I have one set up in my bedroom and I am going to set the other up in my HT so I can stream the content between the two.

The best part is that a complete system including a 19 inch monitor and Canon printer goes for $1249. The PC by itself is only $1099.

Parker

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are confidential and can only be released to other insurance companies,

pharmaceutical​ reps, suppliers of medical equipment and for some

reason the RNC."
 


#10 of 27 OFFLINE   Greg_R

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Posted February 07 2008 - 10:12 AM

Quote:
I mainly use it for internet, wavesplitting some radio shows and making CDs from those to listen to in the car, Excel, Word, and mIRC.
I recently purchased a Dell XPS laptop for ~$1400 with Core2, 2 GB of Ram and Vista Premium. Overall, the laptop works quite well and there isn't a lot of lag. Dell also sells Windows XP solutions and you could always get a cheaper machine and run Linux on it (Ubuntu, etc.). If you decide to go with Vista, the critical hardware elements are 2+ cores, 2+ GB of RAM, and a video card (anything with DirectX capabilities). The Aero desktop (in Vista) uses DirectX acceleration ... if you don't have a video card it will bog down your processor. Alternatively you can turn off all the pretty features and Vista will zip along.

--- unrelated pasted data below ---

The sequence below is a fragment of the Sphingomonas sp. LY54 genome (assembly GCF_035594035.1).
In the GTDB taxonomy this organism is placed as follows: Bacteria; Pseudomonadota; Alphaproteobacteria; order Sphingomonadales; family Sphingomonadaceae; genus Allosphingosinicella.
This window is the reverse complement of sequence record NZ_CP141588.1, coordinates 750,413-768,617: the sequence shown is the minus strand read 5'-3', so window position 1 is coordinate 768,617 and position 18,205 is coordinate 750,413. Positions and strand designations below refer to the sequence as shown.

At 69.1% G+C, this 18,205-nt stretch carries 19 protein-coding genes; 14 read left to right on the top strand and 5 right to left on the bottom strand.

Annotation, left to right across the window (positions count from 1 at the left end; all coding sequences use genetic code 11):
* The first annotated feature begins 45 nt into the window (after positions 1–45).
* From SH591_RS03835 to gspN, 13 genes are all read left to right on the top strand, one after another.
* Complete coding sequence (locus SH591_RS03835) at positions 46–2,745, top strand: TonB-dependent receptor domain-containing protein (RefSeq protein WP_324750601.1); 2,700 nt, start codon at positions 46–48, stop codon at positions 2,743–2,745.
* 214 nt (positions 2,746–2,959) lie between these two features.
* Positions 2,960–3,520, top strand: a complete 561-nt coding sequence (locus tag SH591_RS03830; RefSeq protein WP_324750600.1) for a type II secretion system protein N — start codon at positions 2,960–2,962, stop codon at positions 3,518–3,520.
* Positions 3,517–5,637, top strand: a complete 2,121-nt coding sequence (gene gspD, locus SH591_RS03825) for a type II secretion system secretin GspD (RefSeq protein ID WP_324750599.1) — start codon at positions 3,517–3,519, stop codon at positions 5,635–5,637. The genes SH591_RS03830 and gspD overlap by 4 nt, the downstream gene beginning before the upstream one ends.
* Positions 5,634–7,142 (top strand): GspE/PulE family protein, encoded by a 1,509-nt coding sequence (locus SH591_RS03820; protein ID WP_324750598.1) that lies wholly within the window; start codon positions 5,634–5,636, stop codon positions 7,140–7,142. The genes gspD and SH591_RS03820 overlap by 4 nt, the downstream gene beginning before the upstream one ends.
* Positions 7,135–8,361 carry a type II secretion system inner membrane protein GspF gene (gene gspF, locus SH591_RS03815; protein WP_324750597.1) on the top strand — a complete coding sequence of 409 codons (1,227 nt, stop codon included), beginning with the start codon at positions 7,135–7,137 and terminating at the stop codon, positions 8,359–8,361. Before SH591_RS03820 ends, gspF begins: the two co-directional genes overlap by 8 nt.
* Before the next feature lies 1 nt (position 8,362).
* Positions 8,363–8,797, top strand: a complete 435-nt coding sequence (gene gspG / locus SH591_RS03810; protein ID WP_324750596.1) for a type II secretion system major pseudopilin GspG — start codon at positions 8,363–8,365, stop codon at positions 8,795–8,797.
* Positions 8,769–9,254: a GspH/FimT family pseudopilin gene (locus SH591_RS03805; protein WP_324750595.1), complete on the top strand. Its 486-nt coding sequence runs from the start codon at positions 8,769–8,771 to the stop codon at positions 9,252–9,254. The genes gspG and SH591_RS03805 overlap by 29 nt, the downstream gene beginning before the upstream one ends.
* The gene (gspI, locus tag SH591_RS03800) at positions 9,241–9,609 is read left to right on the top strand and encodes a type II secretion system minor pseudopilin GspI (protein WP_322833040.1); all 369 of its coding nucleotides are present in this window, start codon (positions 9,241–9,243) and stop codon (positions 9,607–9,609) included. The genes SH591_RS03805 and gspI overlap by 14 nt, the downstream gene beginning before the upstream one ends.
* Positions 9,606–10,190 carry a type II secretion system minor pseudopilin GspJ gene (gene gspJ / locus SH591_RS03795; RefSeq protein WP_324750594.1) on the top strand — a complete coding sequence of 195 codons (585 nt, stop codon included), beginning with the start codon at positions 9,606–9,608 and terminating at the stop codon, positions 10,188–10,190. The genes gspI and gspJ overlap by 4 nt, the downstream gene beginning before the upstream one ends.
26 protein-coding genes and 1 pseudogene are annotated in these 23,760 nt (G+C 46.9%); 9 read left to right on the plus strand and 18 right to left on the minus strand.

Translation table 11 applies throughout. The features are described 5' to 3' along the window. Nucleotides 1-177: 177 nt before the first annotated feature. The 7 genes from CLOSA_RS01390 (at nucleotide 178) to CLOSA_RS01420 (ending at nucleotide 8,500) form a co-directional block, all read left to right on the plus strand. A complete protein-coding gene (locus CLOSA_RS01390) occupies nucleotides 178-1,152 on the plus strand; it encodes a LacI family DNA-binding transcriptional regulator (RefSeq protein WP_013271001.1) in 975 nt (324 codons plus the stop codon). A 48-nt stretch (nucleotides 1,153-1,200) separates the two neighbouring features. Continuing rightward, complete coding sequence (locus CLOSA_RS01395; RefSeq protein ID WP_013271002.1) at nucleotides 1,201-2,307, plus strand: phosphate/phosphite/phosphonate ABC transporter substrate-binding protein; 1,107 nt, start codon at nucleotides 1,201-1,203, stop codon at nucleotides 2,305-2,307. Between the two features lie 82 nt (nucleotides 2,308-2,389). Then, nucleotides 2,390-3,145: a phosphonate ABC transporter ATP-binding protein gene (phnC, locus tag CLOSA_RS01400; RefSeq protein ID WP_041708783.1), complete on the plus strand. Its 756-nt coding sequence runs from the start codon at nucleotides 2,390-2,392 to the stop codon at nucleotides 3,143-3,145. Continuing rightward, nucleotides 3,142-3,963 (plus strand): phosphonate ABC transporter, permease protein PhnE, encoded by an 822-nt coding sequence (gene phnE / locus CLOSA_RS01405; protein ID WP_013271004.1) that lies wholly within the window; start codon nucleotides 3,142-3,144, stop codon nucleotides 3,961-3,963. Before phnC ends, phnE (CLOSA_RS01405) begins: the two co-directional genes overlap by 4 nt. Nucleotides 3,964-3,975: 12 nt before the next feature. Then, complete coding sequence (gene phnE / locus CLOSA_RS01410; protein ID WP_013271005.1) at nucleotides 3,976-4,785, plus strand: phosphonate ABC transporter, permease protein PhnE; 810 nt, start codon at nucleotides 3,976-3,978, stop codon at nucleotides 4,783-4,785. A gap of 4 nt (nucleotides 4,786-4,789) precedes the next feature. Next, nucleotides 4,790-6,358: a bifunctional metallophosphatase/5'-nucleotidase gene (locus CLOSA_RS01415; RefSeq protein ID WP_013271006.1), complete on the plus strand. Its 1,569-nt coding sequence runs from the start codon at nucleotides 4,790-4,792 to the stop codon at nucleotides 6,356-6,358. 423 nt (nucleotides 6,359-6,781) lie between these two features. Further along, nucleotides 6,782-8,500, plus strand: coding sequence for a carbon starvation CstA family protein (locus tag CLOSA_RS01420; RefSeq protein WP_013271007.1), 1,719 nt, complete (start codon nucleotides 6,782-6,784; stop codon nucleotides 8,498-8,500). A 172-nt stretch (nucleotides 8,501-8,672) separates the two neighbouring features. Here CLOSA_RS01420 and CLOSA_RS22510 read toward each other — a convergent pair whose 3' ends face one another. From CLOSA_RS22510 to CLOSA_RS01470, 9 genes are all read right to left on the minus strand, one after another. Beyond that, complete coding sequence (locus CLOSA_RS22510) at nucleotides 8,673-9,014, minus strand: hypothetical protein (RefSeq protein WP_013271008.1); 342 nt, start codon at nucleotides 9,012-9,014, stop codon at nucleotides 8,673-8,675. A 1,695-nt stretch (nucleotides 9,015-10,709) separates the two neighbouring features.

In terms of software and hardware compatibility, I have been running Vista on 2 machines at home and compatibility has never been -better-. With XP I had to hunt down all kinds of drivers... when I installed Vista it found everything (same hardware) and installed everything automatically. People also complain about the increased security in Vista (lots of pop-ups when you are performing administrator functions). IMO the extra security is worth the inconvenience.

Finally, 32b Vista will only take advantage of 3GB worth of memory (so don't get 4GB). Stay away from 64b Vista... there is no reason for you to get it given your needs.

#11 of 27 OFFLINE   Highlander_821